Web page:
If Iran starts breaking out and it looks like they’re violating the treaty and making a dash towards nuclear weapons, then America does have to consider a military strike. Because Iran would be saying that they’re violating a treaty and developing the capability to do something that treaty was supposed to prevent. I kind of don’t think the Iranians would do that. My bigger fear is that they would, instead of breaking out in a visible and demonstrable way, have secret facilities somewhere that are not under anyone’s supervision that are spitting out this highly enriched uranium. Or maybe over time gradually hiding some of the highly enriched uranium.

 

It seemed from your talk that you have some reservations about the rational-actor theory, at least in how it applies to Iran. Can you talk about those reservations?

I do have reservations, but let me be clear about what I don’t disagree with. I believe the Iranian leaders are rational, I don’t believe they’re driven by religious fanaticism to do suicidal behavior. I think they’re pragmatic. I think they’re sensitive to costs. All of that is true. But a lot can happen to undermine deterrence even with rational leaders. You can have accidents, you can have miscalculations, you can have unauthorized launches, you can have the toppling of a leadership that has nothing to lose. How do you deter someone that knows he’s about to die? What threat can you pose against him or her to dissuade them from doing something they’re capable of doing?

 

This seems like something that might apply as an argument against the rational-actor theory in many contexts. What do the realists in international relations have to say about what you just said?

The realists will say different things but I think what most of them would say is that I’m worrying too much. That states that have nuclear weapons will do whatever is necessary to prevent accidents or miscalculations or unauthorized launches, that these things have not happened in the past with nuclear armed states nor will they happen in the future. And that nuclear weapons will impose a kind of prudence and caution on countries not to let these things occur. But I’m just not convinced of that. Let’s say they’re probably right, that there is a 90% chance that all will be well. Y’know, a 10% probability that your country will be destroyed, that’s a lot.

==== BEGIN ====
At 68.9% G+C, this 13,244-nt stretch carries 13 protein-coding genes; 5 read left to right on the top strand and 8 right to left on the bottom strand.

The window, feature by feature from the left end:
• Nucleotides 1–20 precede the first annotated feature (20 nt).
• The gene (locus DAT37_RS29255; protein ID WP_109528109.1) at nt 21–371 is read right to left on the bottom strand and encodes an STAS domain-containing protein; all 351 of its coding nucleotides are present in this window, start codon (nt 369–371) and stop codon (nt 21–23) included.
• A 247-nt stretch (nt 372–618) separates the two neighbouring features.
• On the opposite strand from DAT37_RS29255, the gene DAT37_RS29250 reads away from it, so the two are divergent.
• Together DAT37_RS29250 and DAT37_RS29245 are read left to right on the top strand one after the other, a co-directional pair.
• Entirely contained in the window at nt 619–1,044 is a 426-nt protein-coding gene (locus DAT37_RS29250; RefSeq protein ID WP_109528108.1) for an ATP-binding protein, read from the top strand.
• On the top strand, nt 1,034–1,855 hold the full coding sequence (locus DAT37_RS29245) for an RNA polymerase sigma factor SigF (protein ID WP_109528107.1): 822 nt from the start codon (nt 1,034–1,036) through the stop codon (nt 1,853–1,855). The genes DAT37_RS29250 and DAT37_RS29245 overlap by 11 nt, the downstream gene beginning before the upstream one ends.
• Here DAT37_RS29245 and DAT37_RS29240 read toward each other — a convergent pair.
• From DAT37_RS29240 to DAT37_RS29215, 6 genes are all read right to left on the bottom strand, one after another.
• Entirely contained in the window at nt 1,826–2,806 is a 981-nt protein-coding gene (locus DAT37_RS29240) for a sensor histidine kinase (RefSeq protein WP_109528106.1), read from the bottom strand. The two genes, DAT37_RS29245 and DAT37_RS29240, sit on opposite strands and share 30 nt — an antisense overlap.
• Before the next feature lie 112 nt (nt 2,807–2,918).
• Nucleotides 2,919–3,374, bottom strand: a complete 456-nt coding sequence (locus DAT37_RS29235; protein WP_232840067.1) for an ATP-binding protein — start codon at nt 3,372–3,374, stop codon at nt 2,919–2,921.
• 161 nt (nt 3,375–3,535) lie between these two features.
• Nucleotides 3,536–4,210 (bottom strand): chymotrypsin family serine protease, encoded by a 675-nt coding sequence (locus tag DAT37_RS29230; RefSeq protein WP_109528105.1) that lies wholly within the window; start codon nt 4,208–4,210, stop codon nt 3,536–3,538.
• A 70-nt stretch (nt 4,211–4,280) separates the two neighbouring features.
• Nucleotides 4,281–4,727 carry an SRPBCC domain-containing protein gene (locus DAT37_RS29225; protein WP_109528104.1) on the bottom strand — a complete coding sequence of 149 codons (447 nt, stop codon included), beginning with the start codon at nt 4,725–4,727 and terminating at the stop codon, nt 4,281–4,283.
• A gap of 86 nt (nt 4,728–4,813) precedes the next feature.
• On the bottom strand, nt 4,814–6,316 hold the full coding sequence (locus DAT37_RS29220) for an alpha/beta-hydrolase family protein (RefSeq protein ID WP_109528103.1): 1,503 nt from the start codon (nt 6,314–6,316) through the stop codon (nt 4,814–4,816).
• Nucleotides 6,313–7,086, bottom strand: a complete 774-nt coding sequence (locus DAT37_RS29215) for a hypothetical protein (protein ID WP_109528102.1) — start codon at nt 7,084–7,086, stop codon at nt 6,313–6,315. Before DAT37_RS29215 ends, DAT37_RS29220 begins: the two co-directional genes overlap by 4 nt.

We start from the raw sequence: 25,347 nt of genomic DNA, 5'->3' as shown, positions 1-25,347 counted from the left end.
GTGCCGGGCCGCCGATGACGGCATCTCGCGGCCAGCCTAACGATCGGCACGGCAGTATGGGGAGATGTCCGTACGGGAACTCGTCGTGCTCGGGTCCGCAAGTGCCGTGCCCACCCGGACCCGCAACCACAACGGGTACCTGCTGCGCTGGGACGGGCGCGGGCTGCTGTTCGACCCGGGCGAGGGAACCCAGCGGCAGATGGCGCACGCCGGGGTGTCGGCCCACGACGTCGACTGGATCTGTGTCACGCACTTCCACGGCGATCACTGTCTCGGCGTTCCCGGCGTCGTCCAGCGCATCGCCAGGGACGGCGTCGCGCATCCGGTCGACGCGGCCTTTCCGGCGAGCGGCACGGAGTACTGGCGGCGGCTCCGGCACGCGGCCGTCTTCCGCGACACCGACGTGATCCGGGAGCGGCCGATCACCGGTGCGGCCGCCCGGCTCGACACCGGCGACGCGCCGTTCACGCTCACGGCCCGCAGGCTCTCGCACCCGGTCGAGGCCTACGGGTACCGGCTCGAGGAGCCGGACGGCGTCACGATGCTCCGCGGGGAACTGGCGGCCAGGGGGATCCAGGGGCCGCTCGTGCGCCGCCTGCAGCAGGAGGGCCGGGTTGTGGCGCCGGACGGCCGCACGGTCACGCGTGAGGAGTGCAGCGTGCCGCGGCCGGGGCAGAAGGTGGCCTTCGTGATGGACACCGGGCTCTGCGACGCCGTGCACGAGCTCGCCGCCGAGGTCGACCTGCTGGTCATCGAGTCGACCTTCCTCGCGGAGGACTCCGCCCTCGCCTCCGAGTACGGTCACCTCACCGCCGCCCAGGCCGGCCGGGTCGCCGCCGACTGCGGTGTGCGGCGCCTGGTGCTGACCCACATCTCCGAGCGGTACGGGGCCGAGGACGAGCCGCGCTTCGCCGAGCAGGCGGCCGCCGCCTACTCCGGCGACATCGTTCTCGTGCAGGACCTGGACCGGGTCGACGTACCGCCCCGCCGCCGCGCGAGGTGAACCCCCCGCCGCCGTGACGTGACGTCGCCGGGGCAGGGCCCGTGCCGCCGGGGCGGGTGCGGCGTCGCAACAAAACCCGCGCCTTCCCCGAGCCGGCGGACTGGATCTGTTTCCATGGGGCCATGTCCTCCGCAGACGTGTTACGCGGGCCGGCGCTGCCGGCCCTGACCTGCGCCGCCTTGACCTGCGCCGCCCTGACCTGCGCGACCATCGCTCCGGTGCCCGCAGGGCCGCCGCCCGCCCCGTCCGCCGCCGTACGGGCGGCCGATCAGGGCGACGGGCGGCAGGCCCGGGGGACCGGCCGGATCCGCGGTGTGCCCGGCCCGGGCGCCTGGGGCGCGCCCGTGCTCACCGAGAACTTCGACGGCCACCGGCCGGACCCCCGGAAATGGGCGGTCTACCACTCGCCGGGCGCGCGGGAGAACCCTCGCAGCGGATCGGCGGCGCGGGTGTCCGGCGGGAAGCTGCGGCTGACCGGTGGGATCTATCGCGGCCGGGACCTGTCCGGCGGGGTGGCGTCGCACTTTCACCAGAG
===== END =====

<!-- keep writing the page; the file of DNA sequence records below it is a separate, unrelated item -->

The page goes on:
The Islamic State has semi-recently entered the spotlight in the American media. How do you think that that development will affect the intricacies of the Iranian nuclear talks?

I don’t think it’s going to have a major effect on the deal with Iran. In some ways it may facilitate the deal if only if America and Iran are indirectly cooperating with one another in that both of us see ISIS as a threat. You have American airstrikes and Iranian supported militias both fighting against the same adversary. Although we don’t coordinate with one another, that brings us closer together and may make the conclusion of the agreement a bit easier. But I wouldn’t want to put too much on that. I think ISIS is a bit of a sideshow to this and is not central to the negotiations themselves.

 

Do you think that ISIS and the mutual threat that is poses to Iran and the United States could lead to greater cooperation between Iran and the United States than it is already?

Especially if the nuclear agreement is concluded. In this sense I think ISIS can have a bigger impact after the agreement is concluded than before. If the agreement is concluded and American-Iranian relations warm, the fact that we have this common adversary will make them warm all the more.

Do you think that there is hope for easing of tensions between Israel and Iran over the course of the nuclear agreement?